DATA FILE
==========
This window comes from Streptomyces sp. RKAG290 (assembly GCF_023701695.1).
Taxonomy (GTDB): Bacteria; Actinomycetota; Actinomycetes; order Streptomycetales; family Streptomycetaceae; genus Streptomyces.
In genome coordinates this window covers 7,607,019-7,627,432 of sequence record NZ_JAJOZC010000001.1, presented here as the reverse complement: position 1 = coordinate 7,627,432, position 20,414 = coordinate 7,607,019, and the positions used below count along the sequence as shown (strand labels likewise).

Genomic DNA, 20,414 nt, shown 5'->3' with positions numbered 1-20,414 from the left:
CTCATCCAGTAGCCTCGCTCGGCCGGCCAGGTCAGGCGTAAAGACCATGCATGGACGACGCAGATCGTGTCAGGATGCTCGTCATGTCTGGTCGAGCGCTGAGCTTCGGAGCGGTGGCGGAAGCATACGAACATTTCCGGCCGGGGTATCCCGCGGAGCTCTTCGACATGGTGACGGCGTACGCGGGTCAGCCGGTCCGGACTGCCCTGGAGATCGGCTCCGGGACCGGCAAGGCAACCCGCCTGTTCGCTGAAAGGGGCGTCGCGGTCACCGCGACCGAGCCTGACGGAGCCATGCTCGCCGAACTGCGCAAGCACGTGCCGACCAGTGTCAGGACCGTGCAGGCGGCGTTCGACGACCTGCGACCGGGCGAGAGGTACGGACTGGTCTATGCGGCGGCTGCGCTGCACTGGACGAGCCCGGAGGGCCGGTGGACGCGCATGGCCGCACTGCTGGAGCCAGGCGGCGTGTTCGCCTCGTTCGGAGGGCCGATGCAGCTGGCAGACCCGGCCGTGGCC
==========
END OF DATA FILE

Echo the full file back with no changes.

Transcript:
This window comes from Streptomyces sp. RKAG290 (assembly GCF_023701695.1).
Taxonomy (GTDB): Bacteria; Actinomycetota; Actinomycetes; order Streptomycetales; family Streptomycetaceae; genus Streptomyces.
In genome coordinates this window covers 7,607,019-7,627,432 of sequence record NZ_JAJOZC010000001.1, presented here as the reverse complement: position 1 = coordinate 7,627,432, position 20,414 = coordinate 7,607,019, and the positions used below count along the sequence as shown (strand labels likewise).

Genomic DNA, 20,414 nt, shown 5'->3' with positions numbered 1-20,414 from the left:
CTCATCCAGTAGCCTCGCTCGGCCGGCCAGGTCAGGCGTAAAGACCATGCATGGACGACGCAGATCGTGTCAGGATGCTCGTCATGTCTGGTCGAGCGCTGAGCTTCGGAGCGGTGGCGGAAGCATACGAACATTTCCGGCCGGGGTATCCCGCGGAGCTCTTCGACATGGTGACGGCGTACGCGGGTCAGCCGGTCCGGACTGCCCTGGAGATCGGCTCCGGGACCGGCAAGGCAACCCGCCTGTTCGCTGAAAGGGGCGTCGCGGTCACCGCGACCGAGCCTGACGGAGCCATGCTCGCCGAACTGCGCAAGCACGTGCCGACCAGTGTCAGGACCGTGCAGGCGGCGTTCGACGACCTGCGACCGGGCGAGAGGTACGGACTGGTCTATGCGGCGGCTGCGCTGCACTGGACGAGCCCGGAGGGCCGGTGGACGCGCATGGCCGCACTGCTGGAGCCAGGCGGCGTGTTCGCCTCGTTCGGAGGGCCGATGCAGCTGGCAGACCCGGCCGTGGCC